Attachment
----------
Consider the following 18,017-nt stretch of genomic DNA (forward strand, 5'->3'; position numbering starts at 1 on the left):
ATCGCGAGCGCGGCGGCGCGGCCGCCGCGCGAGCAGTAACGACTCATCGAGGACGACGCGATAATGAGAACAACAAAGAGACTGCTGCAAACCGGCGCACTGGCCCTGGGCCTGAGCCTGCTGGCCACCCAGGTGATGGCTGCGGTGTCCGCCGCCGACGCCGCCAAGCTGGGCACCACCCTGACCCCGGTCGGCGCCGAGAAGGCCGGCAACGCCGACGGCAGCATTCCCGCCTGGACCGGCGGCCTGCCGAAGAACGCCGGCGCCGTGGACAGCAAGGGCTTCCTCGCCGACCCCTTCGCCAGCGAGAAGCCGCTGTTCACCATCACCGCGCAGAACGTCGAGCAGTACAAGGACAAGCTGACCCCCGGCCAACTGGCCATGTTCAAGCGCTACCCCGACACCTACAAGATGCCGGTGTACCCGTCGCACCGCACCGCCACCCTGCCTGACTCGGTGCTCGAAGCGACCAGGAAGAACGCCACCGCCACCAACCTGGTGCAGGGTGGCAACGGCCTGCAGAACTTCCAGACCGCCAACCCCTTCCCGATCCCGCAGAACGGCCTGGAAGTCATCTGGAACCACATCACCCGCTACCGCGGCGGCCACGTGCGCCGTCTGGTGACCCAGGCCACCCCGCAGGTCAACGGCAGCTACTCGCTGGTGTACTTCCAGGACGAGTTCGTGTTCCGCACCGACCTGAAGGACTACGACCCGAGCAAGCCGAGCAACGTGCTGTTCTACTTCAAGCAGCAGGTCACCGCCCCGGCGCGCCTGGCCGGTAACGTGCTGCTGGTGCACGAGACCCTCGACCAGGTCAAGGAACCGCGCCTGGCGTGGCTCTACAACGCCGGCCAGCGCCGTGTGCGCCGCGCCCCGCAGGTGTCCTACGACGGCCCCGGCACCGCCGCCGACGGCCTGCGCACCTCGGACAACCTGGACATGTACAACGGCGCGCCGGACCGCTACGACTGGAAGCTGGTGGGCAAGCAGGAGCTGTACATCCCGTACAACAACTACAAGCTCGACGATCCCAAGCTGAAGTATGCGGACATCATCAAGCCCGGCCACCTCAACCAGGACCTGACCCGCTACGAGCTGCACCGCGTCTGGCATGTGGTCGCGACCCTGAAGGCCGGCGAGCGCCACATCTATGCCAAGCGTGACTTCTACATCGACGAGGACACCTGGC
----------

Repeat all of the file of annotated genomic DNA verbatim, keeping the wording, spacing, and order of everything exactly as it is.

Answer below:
Consider the following 18,017-nt stretch of genomic DNA (forward strand, 5'->3'; position numbering starts at 1 on the left):
ATCGCGAGCGCGGCGGCGCGGCCGCCGCGCGAGCAGTAACGACTCATCGAGGACGACGCGATAATGAGAACAACAAAGAGACTGCTGCAAACCGGCGCACTGGCCCTGGGCCTGAGCCTGCTGGCCACCCAGGTGATGGCTGCGGTGTCCGCCGCCGACGCCGCCAAGCTGGGCACCACCCTGACCCCGGTCGGCGCCGAGAAGGCCGGCAACGCCGACGGCAGCATTCCCGCCTGGACCGGCGGCCTGCCGAAGAACGCCGGCGCCGTGGACAGCAAGGGCTTCCTCGCCGACCCCTTCGCCAGCGAGAAGCCGCTGTTCACCATCACCGCGCAGAACGTCGAGCAGTACAAGGACAAGCTGACCCCCGGCCAACTGGCCATGTTCAAGCGCTACCCCGACACCTACAAGATGCCGGTGTACCCGTCGCACCGCACCGCCACCCTGCCTGACTCGGTGCTCGAAGCGACCAGGAAGAACGCCACCGCCACCAACCTGGTGCAGGGTGGCAACGGCCTGCAGAACTTCCAGACCGCCAACCCCTTCCCGATCCCGCAGAACGGCCTGGAAGTCATCTGGAACCACATCACCCGCTACCGCGGCGGCCACGTGCGCCGTCTGGTGACCCAGGCCACCCCGCAGGTCAACGGCAGCTACTCGCTGGTGTACTTCCAGGACGAGTTCGTGTTCCGCACCGACCTGAAGGACTACGACCCGAGCAAGCCGAGCAACGTGCTGTTCTACTTCAAGCAGCAGGTCACCGCCCCGGCGCGCCTGGCCGGTAACGTGCTGCTGGTGCACGAGACCCTCGACCAGGTCAAGGAACCGCGCCTGGCGTGGCTCTACAACGCCGGCCAGCGCCGTGTGCGCCGCGCCCCGCAGGTGTCCTACGACGGCCCCGGCACCGCCGCCGACGGCCTGCGCACCTCGGACAACCTGGACATGTACAACGGCGCGCCGGACCGCTACGACTGGAAGCTGGTGGGCAAGCAGGAGCTGTACATCCCGTACAACAACTACAAGCTCGACGATCCCAAGCTGAAGTATGCGGACATCATCAAGCCCGGCCACCTCAACCAGGACCTGACCCGCTACGAGCTGCACCGCGTCTGGCATGTGGTCGCGACCCTGAAGGCCGGCGAGCGCCACATCTATGCCAAGCGTGACTTCTACATCGACGAGGACACCTGGC